- The Washington Times - Tuesday, November 2, 2004

NEW YORK (AP) — The prospect of a tight race for the presidency — and a repeat of the 2000 court battle — prompted a late sell-off on Wall Street yesterday, with stocks finishing the session mixed despite a new drop in oil prices.

News of exit polls showing a tight race were a “sell” signal to investors worried that the election would be deadlocked. Most analysts agreed that a clear winner by this morning — no matter which candidate — would boost the market. But if the election appeared headed for a prolonged court battle as in 2000, stocks could fall sharply.

“The worst thing that could happen is a contested election, because you’ll see this bull run we’ve had over the past five or six days dissipate,” said Peter Cardillo, chief strategist and senior vice president at S.W. Bach & Co. “If somebody can declare victory, then this bull run could extend right through to the end of the year.”

The uncertainty kept investors from enjoying another drop in oil prices, taking the price of crude below the $50 per barrel mark for the first time in a month. A barrel of light crude for December delivery closed at $49.62, down 51 cents, on the New York Mercantile Exchange — the lowest settlement price since Oct. 4.

The Dow Jones industrial average was down 18.66, or 0.2 percent, at 10,035.73. The Dow ended a five-day streak of gains that had added 303.93, or 3.1 percent, to the index since Tuesday .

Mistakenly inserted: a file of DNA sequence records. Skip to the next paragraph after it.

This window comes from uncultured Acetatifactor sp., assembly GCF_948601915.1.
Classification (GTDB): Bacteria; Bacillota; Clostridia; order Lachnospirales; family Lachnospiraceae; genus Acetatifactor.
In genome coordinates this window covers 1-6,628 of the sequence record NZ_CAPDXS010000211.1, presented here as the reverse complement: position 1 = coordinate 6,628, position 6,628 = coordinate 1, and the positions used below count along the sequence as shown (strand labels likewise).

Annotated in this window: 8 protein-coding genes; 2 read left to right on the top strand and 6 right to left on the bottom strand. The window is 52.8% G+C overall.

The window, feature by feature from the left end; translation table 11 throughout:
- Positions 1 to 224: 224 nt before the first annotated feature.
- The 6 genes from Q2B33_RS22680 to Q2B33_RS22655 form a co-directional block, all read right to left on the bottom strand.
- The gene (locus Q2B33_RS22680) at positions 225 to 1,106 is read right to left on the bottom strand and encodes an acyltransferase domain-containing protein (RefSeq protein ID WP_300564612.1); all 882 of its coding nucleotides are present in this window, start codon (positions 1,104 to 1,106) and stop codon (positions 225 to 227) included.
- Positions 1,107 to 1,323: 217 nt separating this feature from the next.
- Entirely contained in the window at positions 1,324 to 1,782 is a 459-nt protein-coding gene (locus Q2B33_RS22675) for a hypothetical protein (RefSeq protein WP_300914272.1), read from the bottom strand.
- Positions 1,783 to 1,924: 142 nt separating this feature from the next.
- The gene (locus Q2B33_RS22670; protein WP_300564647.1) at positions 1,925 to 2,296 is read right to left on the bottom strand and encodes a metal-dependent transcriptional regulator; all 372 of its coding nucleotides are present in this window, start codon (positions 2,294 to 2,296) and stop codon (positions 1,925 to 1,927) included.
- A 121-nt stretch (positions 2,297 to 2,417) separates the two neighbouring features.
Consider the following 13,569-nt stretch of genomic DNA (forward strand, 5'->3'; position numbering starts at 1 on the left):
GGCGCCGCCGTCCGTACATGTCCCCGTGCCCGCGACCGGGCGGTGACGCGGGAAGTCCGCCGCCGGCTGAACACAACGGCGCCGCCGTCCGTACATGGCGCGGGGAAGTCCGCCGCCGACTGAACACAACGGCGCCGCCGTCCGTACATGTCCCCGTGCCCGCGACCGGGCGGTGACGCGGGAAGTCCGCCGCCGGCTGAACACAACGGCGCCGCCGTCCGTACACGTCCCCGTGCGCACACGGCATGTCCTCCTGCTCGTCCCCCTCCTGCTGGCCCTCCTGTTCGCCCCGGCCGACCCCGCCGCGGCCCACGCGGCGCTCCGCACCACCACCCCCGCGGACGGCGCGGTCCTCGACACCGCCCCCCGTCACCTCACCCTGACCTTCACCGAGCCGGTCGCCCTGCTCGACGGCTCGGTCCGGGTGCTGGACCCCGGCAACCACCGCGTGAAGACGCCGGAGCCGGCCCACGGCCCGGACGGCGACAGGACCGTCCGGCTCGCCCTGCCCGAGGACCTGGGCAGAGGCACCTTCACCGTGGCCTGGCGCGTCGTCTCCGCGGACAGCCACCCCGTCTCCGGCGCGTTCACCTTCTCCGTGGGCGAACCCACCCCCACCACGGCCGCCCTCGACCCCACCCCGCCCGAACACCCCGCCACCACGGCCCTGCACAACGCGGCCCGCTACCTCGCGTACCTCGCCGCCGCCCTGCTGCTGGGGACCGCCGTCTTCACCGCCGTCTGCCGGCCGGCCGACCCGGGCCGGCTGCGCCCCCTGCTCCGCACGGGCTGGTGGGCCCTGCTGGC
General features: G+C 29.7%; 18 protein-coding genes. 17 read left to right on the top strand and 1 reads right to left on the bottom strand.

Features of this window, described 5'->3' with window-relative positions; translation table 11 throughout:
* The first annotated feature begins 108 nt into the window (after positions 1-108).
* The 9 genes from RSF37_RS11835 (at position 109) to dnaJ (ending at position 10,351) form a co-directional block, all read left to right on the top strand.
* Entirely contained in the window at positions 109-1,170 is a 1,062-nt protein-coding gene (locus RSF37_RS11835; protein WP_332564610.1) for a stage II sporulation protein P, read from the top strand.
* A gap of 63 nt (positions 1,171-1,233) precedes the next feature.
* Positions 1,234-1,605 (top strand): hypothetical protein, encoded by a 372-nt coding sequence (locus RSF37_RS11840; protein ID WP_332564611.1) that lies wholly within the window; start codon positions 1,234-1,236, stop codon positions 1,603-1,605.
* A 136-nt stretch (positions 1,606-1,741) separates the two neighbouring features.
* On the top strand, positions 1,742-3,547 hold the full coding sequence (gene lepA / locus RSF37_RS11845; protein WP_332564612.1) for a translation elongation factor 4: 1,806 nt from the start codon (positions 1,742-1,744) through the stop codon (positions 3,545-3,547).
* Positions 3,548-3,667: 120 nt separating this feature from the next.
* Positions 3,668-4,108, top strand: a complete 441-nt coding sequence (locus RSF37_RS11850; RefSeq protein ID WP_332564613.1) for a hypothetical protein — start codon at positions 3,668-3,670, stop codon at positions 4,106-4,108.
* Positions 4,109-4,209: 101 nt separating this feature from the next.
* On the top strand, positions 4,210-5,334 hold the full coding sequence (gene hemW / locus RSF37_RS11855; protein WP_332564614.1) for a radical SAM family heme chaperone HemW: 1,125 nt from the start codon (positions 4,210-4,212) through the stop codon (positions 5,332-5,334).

Broader stock indicators were narrowly mixed. The Standard & Poor’s 500 index was up 0.07, or 0.01 percent, at 1,130.58, and the Nasdaq Composite Index gained 4.92, or 0.2 percent, to 1,984.79.

Trading volume was higher than expected throughout the session, as early confidence in a quick victory was wiped out by signs that it would indeed be a close contest. In 2000, the markets endured their worst post-election November since Harry Truman’s upset victory in 1948.

“I think there’s some money just waiting to come in once we have a winner in the election,” said Michael Sheldon, chief market strategist at Spencer Clarke LLC. “The uncertainty of 2000 is certainly hanging over the market, and we’re hoping we don’t get a repeat. If we don’t, then we have a strong positive bias and a very healthy technical market.”

Emerson Electric Co. gained $1.25 to $65.53 as the diversified manufacturer saw its net income jump 28 percent. The company beat Wall Street profit forecasts by 5 cents per share.

National Semiconductor Corp. lowered its profit forecasts for the current quarter, citing sluggish sales and high inventories, much as Intel Corp. had done in September with its mid-quarter report. National Semi tumbled 29 cents to $16.40, while Intel climbed 17 cents to $22.61.

Consumer products maker Clorox Co. fell $1.38 to $53.77 after reporting that its first-quarter earnings fell 5 percent because of one-time charges stemming from a restructuring effort. The company still beat analysts’ expectations by 3 cents per share.

Insurance stocks were mixed as Merrill Lynch downgraded Aon Corp. and Willis Group Holdings Ltd. in response to New York Attorney General Eliot Spitzer’s investigations of the two companies. Aon lost 19 cents to $20.46 while Willis added 4 cents to $36.

Media reports said Time Warner Inc.’s struggling America Online unit would lay off 700 workers as the online service worked to stem a tide of subscriber defections. Time Warner was down 10 cents at $16.28 on the news.

Advancing issues barely outnumbered decliners on the New York Stock Exchange, where volume came to 1.66 billion shares, compared with 1.4 billion on Monday.

The Russell 2000 index of smaller companies was down 1.58, or 0.3 percent, at 585.42.

Overseas, Japan’s Nikkei stock average rose 1.43 percent. In Europe, Britain’s FTSE 100 closed up 0.42 percent, France’s CAC-40 climbed 0.85 percent for the session, and Germany’s DAX index gained 0.62 percent.

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